Fenestration design:

Fenestration or the arrangement of windows in a building is a creative design dimension of the built environment. Indiscriminate use of glass, remaining insensitive to orientation and proportion has plagued contemporary building aesthetics. While technologically engineered glasses can reduce heat intake by 40 percent, just a meter of awning can reduce it to a quarter. Excessive glass usage also traps solar radiation and increases outer temperature responsible for the glare factor and thereby raising outer temperature by reflecting the sun’s heat.

Traditional windows are a three-part resolution giving complete control to the users. The top ventilator evacuates hot air all through the day, the middle shutter lets in light and provides people with a view. Route for cool air is cleared by the lower third zone of the fenestration. This combination offers flexibility to the user. Jaalis are fantastic fenestration forms we have conveniently ignored today.

With differential lighting, it respects privacy where one can see the outside world through it while keeping away any external gazes. The tiny holes allow light inside while cutting out glare and also allow proper ventilation. Glazing allows for view but not ventilation. Research has indicated that for the hotter regions of India total proportion of fenestration on the southern or western surface should not exceed 22 percent. Unfortunately even popularly used sophisticated software and researched norms derived from colder regions of overseas fail to understand the dynamics of the breeze as a comforting factor.

Optimizing outdoors as Living spaces:

Outdoor living was yet another principle of sustainable habitats of traditional quarters. No matter how much the harsh weather is during the day, it is often quite pleasant in the evenings as mercury drops in the latter half of the day. Traditional practices took advantage of these factors by creating platforms, courtyards, and terraces, promoting outdoor living in fair weather. The art of creating courtyard architecture, a D.N.A. of Indian domestic architecture pan India, is fast vanishing in the contemporary genre.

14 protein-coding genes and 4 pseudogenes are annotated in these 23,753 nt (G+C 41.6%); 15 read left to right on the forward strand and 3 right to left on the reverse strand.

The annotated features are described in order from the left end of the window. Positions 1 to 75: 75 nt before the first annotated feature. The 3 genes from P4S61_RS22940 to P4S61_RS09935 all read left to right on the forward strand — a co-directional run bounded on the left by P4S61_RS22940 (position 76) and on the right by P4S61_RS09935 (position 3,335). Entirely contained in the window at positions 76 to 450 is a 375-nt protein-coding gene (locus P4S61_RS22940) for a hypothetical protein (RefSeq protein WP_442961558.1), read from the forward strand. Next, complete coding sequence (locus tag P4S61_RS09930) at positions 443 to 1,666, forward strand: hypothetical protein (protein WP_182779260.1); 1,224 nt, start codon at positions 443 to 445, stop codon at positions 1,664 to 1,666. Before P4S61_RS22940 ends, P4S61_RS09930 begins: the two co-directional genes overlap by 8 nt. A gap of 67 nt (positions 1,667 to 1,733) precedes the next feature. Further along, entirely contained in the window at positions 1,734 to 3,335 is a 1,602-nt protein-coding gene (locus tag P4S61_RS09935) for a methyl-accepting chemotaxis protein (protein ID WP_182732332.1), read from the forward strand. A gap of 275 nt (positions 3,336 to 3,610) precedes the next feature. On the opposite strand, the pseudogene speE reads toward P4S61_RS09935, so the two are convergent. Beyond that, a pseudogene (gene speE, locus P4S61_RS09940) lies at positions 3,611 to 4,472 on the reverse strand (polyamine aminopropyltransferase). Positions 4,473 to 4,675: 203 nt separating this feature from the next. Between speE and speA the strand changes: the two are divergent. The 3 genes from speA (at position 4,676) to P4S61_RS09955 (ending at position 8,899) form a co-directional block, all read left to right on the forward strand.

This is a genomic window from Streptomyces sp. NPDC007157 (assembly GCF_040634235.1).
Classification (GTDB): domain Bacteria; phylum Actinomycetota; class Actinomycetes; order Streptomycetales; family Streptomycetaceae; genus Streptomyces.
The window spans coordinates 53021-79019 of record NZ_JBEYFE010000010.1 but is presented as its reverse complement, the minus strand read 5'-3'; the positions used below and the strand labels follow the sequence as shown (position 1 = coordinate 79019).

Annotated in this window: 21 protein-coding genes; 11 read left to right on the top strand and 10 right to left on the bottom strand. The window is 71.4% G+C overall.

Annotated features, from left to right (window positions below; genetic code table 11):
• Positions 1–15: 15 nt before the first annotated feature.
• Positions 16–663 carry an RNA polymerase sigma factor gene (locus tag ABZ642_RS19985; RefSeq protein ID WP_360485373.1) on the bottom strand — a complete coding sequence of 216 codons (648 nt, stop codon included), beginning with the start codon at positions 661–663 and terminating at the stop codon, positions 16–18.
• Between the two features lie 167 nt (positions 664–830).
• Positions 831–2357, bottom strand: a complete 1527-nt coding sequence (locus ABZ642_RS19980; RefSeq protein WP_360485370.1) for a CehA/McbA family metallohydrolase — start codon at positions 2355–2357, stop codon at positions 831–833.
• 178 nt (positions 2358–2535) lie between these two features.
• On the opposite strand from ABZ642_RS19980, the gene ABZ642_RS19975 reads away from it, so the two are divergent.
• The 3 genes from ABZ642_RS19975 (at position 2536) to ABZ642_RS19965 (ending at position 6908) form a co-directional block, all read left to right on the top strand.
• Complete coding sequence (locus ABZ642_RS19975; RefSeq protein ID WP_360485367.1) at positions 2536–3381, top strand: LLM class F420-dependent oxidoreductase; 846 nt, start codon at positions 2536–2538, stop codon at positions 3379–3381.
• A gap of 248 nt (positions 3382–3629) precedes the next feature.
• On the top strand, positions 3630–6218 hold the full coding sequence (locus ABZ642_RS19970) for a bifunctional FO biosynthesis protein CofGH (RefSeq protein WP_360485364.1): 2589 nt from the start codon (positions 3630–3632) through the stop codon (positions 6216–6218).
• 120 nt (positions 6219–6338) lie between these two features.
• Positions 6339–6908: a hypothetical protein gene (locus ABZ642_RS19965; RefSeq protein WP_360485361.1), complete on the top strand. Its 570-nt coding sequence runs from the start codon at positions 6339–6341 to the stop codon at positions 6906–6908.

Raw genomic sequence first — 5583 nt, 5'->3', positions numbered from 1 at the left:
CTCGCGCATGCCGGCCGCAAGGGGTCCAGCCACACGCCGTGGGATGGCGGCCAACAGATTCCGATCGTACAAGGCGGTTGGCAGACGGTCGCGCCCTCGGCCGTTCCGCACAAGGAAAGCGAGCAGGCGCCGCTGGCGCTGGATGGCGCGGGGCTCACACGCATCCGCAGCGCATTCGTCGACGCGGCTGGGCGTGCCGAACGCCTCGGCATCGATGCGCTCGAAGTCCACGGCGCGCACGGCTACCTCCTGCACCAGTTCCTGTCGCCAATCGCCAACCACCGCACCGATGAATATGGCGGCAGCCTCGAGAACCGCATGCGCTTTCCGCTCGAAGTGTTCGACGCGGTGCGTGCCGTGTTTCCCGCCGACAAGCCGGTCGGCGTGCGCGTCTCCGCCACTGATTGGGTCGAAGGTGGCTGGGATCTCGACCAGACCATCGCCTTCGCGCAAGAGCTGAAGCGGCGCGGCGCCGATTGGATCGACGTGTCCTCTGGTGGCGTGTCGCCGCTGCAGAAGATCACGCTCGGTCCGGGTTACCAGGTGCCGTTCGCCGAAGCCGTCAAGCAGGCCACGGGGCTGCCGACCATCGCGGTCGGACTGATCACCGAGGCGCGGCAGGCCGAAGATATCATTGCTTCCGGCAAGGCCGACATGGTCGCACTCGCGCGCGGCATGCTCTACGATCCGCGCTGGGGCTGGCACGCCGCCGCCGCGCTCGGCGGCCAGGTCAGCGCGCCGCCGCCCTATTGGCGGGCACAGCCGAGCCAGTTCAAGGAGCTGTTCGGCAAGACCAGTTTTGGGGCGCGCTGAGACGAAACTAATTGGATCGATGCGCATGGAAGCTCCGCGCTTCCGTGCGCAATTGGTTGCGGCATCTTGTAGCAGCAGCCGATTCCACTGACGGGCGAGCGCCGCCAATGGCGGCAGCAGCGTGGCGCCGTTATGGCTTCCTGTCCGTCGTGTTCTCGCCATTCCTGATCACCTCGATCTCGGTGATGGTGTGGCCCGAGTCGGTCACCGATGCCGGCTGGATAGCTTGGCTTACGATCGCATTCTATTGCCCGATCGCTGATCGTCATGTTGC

Courtyards, even in its contemporary avatar as an atrium, can magically reduce the daylight needs and enhance ventilation not only in residences but even in commercial spaces like malls, offices, and complexes. Window fenestration can provide illumination in about three to five-meter range the most. Interspersed courtyards, atria, sky apertures, as well as sawtooth edges, ensure adequate daylight, outdoor views as well as natural ventilation.

Symbiosis of lifestyle and architecture:

Architecture is heavily inspired and influenced by daily life. Research in Japan has revealed that corporate employees in informal attire felt comfortable even in warmer room temperatures. Thus wrong attire was found to be the culprit for having to turn up the air conditioners and spend more energy.

Afternoon rest routine is common in warmer climate zones. From food to furniture, all daily routines combine to create a lifestyle that compliments built form. Introverted lifestyles and the need for privacy gave birth to the concept of courtyards. Swings became inseparable fixtures, giving evaporative cooling comfort to the body with muscle power instead of using an electrical fan. Even though it sounds like a vague generalisation, hotter the climate spicier the food palette is. Fiery food induces sweating, eventually translating into evaporative cooling. In the Indian context, where a large part of the country witnesses temperatures of 12 to 18 *c in winters, summer air conditioning temperatures of 17/18 degrees are followed in banquet halls, hotel rooms or airports due to alien imported standards.

Refuse & Regenerate:

We all know of the three R’s of sustainability: Reduce, Reuse and Recycle. We need to add two more: Refuse and Regenerate. We need to learn to refuse and learn to build less and not duplicate resources. Today, lot of cities don’t have air-conditioned public auditoriums that can cater to thousand people, while a school campus has the same facility they use once in a blue moon. This can be avoided. Spaces can be shared and even outdoors can work out if timed around the fair-weather zone. Today, we can promote regeneration of resources through active solar applications, bio waste treatments for reclaiming water and treat waste for generating value-added resources.

The idea of sustainability should not remain a fashion statement or an award but a professional obligation. Harmonious co-existence between humans themselves and nature are two fundamental tenets of sustenance. Architecture needs to be holistically integrated with aesthetic, environmental, cultural, structural as well as Economic concerns.